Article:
‘Shazam’ lacks sparkle

Only good thing about movie was Zachary Levi playing a superhero

Laney Rendon and Taralynn Gates

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With Marvel’s fourth Avengers adaption, “Endgame,” opening today, DC is throwing its best efforts to the wind. Wonder Woman, Aquaman and Shazam keep DC films afloat. After a disappointing Justice League, humor is DC’s new favorite tool.

“Shazam” came out April 5, reaching an audience score of 91 percent on Rotten Tomatoes. With two hours and 12 minutes of some action, an abundance of humor and a few tear-jerkers, this is an original and charming movie for families. Rated PG-13, the majority of the jokes weren’t too cheesy and were enough to keep anyone engaged.

The real story starts with 14-year-old Billy Batson who can’t seem to remain in one foster home for more than a week. Cynical, secluded and young, Billy lands himself in a home of five foster kids with a lovely couple caring for all.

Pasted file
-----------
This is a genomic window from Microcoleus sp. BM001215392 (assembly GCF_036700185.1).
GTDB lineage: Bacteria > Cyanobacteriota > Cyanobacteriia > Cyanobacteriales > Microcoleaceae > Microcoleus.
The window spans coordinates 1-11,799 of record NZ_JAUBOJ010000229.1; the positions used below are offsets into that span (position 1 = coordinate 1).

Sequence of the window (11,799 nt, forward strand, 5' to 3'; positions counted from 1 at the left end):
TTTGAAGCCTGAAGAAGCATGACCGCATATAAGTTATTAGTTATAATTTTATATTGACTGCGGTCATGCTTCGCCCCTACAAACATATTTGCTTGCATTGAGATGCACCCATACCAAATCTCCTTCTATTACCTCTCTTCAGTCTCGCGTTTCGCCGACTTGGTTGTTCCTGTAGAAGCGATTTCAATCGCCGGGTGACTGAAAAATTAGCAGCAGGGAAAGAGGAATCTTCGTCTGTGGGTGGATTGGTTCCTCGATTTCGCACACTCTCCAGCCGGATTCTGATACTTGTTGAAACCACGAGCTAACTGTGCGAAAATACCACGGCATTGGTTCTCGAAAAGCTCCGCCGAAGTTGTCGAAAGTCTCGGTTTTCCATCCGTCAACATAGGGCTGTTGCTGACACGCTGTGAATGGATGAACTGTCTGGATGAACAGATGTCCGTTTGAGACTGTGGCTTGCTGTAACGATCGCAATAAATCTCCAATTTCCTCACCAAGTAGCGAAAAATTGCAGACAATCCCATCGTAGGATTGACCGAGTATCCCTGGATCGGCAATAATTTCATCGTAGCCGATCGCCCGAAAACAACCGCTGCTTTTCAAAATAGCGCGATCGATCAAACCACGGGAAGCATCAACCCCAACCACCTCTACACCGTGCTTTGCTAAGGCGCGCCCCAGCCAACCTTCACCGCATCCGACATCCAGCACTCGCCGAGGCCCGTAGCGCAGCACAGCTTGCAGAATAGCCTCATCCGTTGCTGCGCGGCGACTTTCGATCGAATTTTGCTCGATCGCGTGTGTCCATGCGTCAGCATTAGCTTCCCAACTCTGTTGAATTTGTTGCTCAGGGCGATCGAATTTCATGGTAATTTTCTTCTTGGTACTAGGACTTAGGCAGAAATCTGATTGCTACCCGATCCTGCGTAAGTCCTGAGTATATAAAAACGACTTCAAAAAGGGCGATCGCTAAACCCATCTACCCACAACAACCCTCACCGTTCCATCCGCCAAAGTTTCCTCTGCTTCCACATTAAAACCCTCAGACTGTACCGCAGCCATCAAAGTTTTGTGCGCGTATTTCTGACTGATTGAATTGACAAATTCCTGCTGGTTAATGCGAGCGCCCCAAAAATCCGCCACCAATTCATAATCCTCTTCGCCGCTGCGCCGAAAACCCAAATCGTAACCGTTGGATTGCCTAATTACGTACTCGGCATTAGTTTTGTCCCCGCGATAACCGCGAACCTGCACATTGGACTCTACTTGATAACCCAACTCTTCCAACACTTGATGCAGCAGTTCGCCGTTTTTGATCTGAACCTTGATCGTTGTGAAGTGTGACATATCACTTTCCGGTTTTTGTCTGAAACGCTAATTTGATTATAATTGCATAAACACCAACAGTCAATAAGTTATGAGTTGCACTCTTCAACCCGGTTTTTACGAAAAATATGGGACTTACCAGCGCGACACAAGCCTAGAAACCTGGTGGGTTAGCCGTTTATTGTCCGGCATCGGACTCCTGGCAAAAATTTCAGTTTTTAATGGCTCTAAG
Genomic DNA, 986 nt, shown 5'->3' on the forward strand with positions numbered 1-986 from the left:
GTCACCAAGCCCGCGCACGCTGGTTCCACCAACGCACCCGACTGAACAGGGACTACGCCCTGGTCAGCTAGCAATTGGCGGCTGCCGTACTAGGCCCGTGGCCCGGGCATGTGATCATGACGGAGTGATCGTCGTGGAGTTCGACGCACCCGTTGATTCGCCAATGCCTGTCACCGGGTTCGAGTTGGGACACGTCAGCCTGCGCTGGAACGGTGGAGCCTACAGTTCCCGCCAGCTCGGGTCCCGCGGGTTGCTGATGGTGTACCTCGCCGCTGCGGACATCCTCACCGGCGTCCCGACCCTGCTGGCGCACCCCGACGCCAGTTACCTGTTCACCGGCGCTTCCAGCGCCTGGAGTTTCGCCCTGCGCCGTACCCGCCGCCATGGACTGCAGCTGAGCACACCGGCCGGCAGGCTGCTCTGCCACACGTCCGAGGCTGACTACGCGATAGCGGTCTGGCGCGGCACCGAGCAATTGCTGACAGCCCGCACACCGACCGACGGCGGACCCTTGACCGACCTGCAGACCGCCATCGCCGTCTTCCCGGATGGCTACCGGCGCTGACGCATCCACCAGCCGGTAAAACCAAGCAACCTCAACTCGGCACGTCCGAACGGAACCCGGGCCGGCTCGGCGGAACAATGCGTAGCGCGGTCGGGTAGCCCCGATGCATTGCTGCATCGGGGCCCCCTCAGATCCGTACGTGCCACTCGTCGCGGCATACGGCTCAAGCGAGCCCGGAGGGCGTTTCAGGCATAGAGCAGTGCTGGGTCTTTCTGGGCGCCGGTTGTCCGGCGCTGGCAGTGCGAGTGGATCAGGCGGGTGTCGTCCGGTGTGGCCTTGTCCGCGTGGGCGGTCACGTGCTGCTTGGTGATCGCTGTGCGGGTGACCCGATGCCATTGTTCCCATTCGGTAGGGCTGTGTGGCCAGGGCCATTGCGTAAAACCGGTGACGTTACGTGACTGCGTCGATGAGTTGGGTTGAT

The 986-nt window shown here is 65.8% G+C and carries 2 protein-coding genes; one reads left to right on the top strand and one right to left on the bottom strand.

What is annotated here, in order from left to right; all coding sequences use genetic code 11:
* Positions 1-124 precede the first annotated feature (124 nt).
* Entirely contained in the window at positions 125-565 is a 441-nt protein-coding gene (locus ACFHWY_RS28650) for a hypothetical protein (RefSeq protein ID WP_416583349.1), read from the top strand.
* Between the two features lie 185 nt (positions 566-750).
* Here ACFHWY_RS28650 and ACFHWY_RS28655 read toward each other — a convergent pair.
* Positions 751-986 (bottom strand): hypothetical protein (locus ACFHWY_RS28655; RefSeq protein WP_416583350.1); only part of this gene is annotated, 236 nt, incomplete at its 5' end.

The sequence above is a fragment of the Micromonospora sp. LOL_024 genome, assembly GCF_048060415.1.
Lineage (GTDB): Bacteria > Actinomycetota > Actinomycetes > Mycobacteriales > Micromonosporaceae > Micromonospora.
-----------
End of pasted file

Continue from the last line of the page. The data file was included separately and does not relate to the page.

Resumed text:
The overall plot was loose and underdeveloped, and the main characters lacked any connection or arch throughout the film. When Batson transformed into his superhero counterpart, his character completely changed, and it was difficult to see them as the same person. The little kid could not be found anywhere in the superhero persona.

The light-hearted banter diluted touching moments, making it more of a comedy than a superhero tale with a decent backstory. Shazam is supposed to be idolized and equivalent to Superman, yet just seemed to be a tool for DC to compete with Marvel’s Captain Marvel.

The film was overall decent, keeping it funny and and cute, but in no way does it bring DC up to par with the ever-developing world of Marvel.

Rating: 6.2/10

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